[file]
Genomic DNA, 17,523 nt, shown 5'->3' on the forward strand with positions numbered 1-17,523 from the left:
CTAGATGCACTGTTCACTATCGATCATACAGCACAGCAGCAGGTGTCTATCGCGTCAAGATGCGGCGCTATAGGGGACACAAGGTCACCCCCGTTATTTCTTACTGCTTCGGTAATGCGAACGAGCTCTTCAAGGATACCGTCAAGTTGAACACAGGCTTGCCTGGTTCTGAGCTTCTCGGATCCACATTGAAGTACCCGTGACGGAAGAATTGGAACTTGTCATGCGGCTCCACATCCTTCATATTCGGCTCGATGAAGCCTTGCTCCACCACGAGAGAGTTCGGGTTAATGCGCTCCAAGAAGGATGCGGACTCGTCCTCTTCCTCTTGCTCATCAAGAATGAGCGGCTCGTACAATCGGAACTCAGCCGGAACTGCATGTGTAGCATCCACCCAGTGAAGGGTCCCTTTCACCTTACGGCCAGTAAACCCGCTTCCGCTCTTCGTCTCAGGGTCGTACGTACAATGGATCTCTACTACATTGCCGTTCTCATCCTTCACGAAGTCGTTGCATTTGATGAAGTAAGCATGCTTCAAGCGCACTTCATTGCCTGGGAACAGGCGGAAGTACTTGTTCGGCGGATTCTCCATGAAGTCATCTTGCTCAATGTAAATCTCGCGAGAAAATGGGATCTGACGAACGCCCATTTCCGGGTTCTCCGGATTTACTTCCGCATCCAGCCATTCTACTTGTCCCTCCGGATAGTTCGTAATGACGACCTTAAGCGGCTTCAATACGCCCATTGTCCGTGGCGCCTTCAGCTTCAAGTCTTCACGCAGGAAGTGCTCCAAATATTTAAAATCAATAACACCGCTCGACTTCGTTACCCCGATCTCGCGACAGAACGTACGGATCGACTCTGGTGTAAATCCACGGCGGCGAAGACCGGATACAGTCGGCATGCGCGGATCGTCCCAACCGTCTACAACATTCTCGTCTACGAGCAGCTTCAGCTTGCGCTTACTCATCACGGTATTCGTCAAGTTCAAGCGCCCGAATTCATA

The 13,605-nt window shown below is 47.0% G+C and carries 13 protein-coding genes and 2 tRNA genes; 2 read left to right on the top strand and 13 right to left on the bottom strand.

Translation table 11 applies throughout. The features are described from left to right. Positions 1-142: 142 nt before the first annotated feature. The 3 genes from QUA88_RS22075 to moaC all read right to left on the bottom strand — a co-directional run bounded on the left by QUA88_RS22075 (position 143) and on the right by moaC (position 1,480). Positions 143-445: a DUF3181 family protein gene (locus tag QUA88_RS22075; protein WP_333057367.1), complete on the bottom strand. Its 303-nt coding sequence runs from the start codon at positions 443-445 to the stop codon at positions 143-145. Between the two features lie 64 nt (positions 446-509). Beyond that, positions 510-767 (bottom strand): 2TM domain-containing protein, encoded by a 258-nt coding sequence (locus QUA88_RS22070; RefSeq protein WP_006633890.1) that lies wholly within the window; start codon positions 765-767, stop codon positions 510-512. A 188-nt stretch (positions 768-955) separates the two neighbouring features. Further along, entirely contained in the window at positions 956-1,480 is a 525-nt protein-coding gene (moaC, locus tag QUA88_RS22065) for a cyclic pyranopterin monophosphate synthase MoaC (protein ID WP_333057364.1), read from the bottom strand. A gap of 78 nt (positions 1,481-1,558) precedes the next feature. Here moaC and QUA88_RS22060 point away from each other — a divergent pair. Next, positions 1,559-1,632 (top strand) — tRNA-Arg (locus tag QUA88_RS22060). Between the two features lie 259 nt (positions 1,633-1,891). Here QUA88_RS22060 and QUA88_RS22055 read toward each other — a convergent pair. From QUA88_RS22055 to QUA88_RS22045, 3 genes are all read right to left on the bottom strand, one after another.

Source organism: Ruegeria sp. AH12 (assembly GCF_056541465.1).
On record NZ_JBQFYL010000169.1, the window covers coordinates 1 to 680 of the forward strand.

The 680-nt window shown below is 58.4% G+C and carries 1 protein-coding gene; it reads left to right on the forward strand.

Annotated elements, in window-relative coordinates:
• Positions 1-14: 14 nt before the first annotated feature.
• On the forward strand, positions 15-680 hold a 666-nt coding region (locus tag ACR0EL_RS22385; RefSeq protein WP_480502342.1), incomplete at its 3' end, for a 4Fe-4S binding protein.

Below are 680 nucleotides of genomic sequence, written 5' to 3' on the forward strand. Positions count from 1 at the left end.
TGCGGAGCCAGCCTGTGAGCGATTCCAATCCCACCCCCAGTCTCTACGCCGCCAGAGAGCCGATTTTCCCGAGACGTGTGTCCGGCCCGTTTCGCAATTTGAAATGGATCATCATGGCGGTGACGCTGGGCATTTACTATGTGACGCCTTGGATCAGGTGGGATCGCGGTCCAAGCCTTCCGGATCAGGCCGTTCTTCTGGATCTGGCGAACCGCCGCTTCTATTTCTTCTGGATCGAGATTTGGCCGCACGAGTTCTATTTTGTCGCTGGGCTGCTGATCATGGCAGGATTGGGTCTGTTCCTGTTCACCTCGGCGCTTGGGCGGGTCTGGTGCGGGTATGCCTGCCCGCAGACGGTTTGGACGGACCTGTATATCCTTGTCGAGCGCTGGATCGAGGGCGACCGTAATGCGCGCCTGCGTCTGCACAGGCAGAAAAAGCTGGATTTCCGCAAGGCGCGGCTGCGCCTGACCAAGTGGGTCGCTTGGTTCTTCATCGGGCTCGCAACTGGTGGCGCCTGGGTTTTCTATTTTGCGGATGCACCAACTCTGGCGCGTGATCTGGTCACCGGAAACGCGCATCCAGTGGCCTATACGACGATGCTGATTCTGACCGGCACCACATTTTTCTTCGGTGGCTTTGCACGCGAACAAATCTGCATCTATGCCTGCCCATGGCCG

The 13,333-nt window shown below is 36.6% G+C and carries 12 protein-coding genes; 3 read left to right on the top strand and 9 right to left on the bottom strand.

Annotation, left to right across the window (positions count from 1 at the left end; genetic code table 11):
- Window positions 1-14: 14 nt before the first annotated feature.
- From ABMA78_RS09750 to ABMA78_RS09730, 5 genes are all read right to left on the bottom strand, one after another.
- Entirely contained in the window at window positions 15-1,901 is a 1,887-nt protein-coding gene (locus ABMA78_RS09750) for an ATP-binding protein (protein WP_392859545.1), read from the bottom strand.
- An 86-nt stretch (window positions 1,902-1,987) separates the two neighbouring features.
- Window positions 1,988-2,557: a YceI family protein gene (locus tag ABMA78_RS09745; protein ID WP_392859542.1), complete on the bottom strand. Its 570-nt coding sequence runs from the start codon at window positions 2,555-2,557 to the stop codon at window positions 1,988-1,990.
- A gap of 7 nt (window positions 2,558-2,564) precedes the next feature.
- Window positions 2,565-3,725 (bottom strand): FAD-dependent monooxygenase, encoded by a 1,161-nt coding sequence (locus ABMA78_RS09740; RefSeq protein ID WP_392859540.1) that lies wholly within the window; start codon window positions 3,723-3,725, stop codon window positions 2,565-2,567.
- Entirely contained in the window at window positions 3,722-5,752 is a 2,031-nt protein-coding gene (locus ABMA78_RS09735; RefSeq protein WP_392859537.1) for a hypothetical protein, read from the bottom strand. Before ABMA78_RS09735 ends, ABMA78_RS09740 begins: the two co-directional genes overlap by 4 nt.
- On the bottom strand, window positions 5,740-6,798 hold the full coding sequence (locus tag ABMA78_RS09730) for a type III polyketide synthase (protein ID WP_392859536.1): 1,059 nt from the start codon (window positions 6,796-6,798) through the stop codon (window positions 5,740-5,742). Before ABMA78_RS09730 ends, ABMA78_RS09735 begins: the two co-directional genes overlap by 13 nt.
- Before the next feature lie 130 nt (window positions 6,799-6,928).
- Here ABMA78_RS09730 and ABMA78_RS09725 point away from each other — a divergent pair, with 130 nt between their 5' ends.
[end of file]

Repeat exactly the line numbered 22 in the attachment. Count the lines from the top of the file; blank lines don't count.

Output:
- Entirely contained in the window at window positions 3,722-5,752 is a 2,031-nt protein-coding gene (locus ABMA78_RS09735; RefSeq protein WP_392859537.1) for a hypothetical protein, read from the bottom strand. Before ABMA78_RS09735 ends, ABMA78_RS09740 begins: the two co-directional genes overlap by 4 nt.